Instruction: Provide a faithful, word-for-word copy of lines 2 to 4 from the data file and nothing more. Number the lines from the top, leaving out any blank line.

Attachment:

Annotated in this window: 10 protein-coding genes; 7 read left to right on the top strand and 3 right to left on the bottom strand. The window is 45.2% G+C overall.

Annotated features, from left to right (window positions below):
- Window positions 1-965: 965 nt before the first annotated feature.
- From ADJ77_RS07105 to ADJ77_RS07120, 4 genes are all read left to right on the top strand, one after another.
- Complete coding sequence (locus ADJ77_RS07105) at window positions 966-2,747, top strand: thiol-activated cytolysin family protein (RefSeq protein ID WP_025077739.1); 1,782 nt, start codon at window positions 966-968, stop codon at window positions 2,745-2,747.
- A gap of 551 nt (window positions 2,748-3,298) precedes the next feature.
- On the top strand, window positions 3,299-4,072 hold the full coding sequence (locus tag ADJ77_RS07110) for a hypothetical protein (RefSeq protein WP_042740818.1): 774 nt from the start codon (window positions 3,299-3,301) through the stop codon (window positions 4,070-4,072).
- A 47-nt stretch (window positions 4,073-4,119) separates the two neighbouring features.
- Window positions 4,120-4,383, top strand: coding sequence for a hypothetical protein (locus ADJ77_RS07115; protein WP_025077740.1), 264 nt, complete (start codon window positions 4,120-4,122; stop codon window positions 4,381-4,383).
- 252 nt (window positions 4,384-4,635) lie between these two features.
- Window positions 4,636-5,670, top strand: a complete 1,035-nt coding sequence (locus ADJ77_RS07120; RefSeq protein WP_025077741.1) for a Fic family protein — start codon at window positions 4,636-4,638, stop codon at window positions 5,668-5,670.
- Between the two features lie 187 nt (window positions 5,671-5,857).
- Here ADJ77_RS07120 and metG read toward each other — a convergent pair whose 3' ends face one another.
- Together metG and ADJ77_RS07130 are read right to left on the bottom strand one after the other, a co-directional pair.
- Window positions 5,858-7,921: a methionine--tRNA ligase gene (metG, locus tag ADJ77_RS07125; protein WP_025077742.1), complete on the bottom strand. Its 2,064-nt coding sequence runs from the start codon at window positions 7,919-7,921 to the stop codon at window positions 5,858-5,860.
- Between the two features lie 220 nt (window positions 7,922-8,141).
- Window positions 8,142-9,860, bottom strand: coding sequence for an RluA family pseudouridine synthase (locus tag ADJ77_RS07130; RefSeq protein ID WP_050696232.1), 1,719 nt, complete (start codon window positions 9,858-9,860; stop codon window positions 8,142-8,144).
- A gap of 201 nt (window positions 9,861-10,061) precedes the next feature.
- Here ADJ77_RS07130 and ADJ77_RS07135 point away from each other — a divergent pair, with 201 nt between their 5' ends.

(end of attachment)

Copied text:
Annotated features, from left to right (window positions below):
- Window positions 1-965: 965 nt before the first annotated feature.
- From ADJ77_RS07105 to ADJ77_RS07120, 4 genes are all read left to right on the top strand, one after another.